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Elevated CO 2 concentration around alfalfa nodules increases N 2 fixation
Stephanie A. Fischinger, Marieta Hristozkova, Zaman-Allah Mainassara and Joachim Schulze
Journal of Experimental Botany
Vol. 61, No. 1 (2010), pp. 121-130
Published by: Oxford University Press
Stable URL: http://www.jstor.org/stable/24038549
Page Count: 10
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Nodule CO 2 fixation via PEPC provides malate for bacteroids and oxaloacetate for N assimilation. The process is therefore of central importance for efficient nitrogen fixation. Nodule CO 2 fixation is known to depend on external CO 2 concentration. The hypothesis of the present paper was that nitrogen fixation in alfalfa plants is enhanced when the nodules are exposed to elevated CO 2 concentrations. Therefore nodulated plants of alfalfa were grown in a hydroponic system that allowed separate aeration of the root/nodule compartment that avoided any gas leakage to the shoots. The root/nodule compartments were aerated either with a 2500 μl l -1 (+CO 2 ) or zero μl l -1 (-CO 2 ) CO 2 -containing N 2 /O 2 gas flow (80/20, v/v). Nodule CO 2 fixation, nitrogen fixation, and growth were strongly increased in the +CO 2 treatment in a 3-week experimental period. More intensive CO 2 and nitrogen fixation coincided with higher per plant amounts of amino acids and organic acids in the nodules. Moreover, the concentration of asparagine was increased in both the nodules and the xylem sap. Plants in the +CO 2 treatment tended to develop nodules with higher %N concentration and individual activity. In a parallel experiment on plants with inefficient nodules (fix-) the +CO 2 treatment remained without effect. Our data support the thesis that nodule CO 2 fixation is pivotal for efficient nitrogen fixation. It is concluded that strategies which enhance nodule CO 2 fixation will improve nitrogen fixation and nodule formation. Moreover, sufficient CO 2 application to roots and nodules is necessary for growth and efficient nitrogen fixation in hydroponic and aeroponic growth systems.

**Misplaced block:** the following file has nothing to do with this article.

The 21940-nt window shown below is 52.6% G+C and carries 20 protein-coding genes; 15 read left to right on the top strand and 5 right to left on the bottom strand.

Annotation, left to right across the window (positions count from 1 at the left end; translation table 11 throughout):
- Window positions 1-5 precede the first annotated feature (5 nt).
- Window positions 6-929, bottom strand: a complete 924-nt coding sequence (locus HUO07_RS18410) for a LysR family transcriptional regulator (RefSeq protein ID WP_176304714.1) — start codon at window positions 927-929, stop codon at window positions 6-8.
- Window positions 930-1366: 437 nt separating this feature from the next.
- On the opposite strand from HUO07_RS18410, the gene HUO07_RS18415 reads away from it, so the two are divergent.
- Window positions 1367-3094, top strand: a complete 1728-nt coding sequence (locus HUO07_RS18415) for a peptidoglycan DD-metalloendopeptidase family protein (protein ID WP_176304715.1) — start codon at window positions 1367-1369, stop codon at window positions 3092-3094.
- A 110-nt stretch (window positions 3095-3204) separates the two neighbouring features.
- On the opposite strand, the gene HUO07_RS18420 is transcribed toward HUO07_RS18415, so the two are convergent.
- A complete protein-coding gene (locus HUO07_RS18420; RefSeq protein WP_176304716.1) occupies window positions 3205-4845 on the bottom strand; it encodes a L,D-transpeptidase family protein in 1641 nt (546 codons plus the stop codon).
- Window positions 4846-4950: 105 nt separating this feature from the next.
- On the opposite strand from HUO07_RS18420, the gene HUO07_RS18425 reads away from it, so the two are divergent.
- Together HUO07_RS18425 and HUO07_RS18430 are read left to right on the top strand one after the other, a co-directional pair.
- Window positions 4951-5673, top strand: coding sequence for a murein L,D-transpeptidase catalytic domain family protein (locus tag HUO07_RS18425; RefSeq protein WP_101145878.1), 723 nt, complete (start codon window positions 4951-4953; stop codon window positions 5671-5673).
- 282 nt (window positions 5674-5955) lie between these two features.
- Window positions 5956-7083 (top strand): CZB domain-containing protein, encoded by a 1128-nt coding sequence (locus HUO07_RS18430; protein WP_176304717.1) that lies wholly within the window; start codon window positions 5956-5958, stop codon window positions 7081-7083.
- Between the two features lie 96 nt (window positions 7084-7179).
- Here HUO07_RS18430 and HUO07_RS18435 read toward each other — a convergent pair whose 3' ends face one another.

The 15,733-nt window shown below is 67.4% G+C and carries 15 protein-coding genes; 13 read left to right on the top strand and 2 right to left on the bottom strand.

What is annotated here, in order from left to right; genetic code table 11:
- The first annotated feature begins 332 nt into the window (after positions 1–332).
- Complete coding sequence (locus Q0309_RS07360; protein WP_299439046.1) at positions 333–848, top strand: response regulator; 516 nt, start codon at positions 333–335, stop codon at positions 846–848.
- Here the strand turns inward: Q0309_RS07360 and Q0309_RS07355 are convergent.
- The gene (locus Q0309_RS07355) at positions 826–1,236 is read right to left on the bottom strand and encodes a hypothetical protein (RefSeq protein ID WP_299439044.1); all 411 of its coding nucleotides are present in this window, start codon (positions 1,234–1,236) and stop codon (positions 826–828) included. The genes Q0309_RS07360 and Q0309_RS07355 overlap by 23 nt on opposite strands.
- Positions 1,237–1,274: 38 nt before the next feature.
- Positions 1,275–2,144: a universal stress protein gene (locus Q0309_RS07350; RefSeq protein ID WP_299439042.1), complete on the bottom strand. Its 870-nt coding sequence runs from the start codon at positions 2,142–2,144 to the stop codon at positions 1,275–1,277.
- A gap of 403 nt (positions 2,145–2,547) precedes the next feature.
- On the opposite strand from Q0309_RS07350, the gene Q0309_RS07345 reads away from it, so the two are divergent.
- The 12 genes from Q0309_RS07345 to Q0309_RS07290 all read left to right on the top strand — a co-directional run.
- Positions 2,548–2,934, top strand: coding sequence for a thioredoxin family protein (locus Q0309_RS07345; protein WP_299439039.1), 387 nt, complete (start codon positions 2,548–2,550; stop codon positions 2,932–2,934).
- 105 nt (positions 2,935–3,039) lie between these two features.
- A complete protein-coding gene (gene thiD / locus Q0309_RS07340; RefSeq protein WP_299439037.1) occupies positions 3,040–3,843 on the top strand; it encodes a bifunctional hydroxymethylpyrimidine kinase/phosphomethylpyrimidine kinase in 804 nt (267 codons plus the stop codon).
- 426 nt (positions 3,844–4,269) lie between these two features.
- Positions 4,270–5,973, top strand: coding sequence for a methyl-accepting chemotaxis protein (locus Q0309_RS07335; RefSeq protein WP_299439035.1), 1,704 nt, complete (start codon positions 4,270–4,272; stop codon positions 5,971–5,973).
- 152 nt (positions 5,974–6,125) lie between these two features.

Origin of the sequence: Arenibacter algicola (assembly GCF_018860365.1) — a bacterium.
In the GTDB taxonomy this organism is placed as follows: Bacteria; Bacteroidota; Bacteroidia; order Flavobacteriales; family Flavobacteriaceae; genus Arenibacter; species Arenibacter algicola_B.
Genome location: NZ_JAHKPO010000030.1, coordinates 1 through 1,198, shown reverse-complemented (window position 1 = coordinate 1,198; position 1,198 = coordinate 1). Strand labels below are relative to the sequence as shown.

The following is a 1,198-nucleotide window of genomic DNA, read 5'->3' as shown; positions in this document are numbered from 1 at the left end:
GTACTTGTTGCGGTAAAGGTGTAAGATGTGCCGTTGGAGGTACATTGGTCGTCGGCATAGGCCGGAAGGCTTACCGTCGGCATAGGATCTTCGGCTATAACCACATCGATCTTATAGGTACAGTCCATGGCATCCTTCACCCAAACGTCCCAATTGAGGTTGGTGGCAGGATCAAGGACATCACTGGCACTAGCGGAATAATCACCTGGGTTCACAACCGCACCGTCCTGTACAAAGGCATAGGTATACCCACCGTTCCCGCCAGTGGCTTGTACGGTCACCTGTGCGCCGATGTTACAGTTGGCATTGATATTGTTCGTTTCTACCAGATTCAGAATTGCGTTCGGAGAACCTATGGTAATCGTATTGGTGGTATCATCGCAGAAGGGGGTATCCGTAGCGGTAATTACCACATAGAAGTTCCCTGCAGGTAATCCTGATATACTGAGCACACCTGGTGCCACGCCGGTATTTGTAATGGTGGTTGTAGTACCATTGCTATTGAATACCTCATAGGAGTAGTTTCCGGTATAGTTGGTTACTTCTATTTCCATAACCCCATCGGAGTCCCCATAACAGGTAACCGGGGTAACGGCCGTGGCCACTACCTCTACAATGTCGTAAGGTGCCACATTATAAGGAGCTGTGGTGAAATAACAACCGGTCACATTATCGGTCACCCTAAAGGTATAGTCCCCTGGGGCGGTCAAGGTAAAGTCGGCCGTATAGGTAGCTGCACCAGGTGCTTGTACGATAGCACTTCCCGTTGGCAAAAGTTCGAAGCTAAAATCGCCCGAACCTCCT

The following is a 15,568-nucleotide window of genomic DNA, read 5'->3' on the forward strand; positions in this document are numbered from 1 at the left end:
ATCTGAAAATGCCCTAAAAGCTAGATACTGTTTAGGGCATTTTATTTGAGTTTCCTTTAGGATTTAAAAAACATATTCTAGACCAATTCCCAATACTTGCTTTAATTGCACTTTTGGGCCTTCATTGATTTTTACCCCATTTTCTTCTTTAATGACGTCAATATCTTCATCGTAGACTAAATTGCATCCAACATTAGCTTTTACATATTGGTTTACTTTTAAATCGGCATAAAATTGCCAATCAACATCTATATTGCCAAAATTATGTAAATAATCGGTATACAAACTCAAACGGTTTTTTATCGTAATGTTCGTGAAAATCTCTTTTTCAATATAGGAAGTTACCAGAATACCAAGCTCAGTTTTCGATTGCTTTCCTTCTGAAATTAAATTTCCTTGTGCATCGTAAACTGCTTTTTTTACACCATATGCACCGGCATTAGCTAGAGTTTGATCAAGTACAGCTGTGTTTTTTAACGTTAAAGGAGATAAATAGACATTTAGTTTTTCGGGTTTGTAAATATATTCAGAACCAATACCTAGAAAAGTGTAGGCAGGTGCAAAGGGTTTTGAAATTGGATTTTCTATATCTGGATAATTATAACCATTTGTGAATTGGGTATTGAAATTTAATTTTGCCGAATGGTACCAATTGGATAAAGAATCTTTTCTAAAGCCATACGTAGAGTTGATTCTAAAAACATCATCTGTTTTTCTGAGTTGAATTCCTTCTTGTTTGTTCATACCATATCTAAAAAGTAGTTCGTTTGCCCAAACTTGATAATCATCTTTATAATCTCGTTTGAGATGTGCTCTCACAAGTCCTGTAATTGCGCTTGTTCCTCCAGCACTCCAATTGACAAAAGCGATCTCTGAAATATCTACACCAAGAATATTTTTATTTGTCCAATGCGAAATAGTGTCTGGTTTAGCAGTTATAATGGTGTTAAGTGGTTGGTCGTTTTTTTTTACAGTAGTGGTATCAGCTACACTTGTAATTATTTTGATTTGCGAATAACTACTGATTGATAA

Journal of Experimental Botany © 2010 Oxford University Press